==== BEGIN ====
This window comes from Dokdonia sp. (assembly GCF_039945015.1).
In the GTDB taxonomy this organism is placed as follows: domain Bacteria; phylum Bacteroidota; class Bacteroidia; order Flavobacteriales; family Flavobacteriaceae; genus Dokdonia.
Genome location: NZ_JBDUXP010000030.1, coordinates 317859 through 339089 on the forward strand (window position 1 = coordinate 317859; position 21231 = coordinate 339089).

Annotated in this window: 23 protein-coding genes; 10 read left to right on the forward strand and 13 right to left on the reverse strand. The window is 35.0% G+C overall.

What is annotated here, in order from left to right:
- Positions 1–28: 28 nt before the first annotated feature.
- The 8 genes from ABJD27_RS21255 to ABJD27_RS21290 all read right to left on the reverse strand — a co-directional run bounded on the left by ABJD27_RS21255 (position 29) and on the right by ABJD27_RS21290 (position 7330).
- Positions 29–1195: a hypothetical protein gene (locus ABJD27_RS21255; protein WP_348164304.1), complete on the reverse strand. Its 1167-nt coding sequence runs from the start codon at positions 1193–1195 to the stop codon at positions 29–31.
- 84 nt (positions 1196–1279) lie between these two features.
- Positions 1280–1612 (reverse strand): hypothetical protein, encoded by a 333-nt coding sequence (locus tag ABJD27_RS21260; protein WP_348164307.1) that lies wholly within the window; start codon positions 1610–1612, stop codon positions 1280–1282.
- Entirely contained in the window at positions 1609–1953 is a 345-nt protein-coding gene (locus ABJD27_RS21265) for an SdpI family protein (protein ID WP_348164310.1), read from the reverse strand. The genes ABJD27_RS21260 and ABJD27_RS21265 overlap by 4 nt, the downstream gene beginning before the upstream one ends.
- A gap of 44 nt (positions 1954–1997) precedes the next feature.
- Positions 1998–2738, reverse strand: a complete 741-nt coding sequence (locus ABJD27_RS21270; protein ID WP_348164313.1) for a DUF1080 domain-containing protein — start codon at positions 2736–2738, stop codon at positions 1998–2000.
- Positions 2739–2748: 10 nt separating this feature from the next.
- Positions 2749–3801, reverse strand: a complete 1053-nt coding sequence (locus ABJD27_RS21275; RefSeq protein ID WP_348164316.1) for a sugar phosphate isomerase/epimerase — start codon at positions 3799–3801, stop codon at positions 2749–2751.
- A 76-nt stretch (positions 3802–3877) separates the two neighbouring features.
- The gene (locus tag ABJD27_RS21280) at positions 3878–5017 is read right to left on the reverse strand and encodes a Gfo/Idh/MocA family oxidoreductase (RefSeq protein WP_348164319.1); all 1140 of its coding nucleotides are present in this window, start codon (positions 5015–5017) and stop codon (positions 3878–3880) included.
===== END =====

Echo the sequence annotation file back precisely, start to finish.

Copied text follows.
This window comes from Dokdonia sp. (assembly GCF_039945015.1).
In the GTDB taxonomy this organism is placed as follows: domain Bacteria; phylum Bacteroidota; class Bacteroidia; order Flavobacteriales; family Flavobacteriaceae; genus Dokdonia.
Genome location: NZ_JBDUXP010000030.1, coordinates 317859 through 339089 on the forward strand (window position 1 = coordinate 317859; position 21231 = coordinate 339089).

Annotated in this window: 23 protein-coding genes; 10 read left to right on the forward strand and 13 right to left on the reverse strand. The window is 35.0% G+C overall.

What is annotated here, in order from left to right:
- Positions 1–28: 28 nt before the first annotated feature.
- The 8 genes from ABJD27_RS21255 to ABJD27_RS21290 all read right to left on the reverse strand — a co-directional run bounded on the left by ABJD27_RS21255 (position 29) and on the right by ABJD27_RS21290 (position 7330).
- Positions 29–1195: a hypothetical protein gene (locus ABJD27_RS21255; protein WP_348164304.1), complete on the reverse strand. Its 1167-nt coding sequence runs from the start codon at positions 1193–1195 to the stop codon at positions 29–31.
- 84 nt (positions 1196–1279) lie between these two features.
- Positions 1280–1612 (reverse strand): hypothetical protein, encoded by a 333-nt coding sequence (locus tag ABJD27_RS21260; protein WP_348164307.1) that lies wholly within the window; start codon positions 1610–1612, stop codon positions 1280–1282.
- Entirely contained in the window at positions 1609–1953 is a 345-nt protein-coding gene (locus ABJD27_RS21265) for an SdpI family protein (protein ID WP_348164310.1), read from the reverse strand. The genes ABJD27_RS21260 and ABJD27_RS21265 overlap by 4 nt, the downstream gene beginning before the upstream one ends.
- A gap of 44 nt (positions 1954–1997) precedes the next feature.
- Positions 1998–2738, reverse strand: a complete 741-nt coding sequence (locus ABJD27_RS21270; protein ID WP_348164313.1) for a DUF1080 domain-containing protein — start codon at positions 2736–2738, stop codon at positions 1998–2000.
- Positions 2739–2748: 10 nt separating this feature from the next.
- Positions 2749–3801, reverse strand: a complete 1053-nt coding sequence (locus ABJD27_RS21275; RefSeq protein ID WP_348164316.1) for a sugar phosphate isomerase/epimerase — start codon at positions 3799–3801, stop codon at positions 2749–2751.
- A 76-nt stretch (positions 3802–3877) separates the two neighbouring features.
- The gene (locus tag ABJD27_RS21280) at positions 3878–5017 is read right to left on the reverse strand and encodes a Gfo/Idh/MocA family oxidoreductase (RefSeq protein WP_348164319.1); all 1140 of its coding nucleotides are present in this window, start codon (positions 5015–5017) and stop codon (positions 3878–3880) included.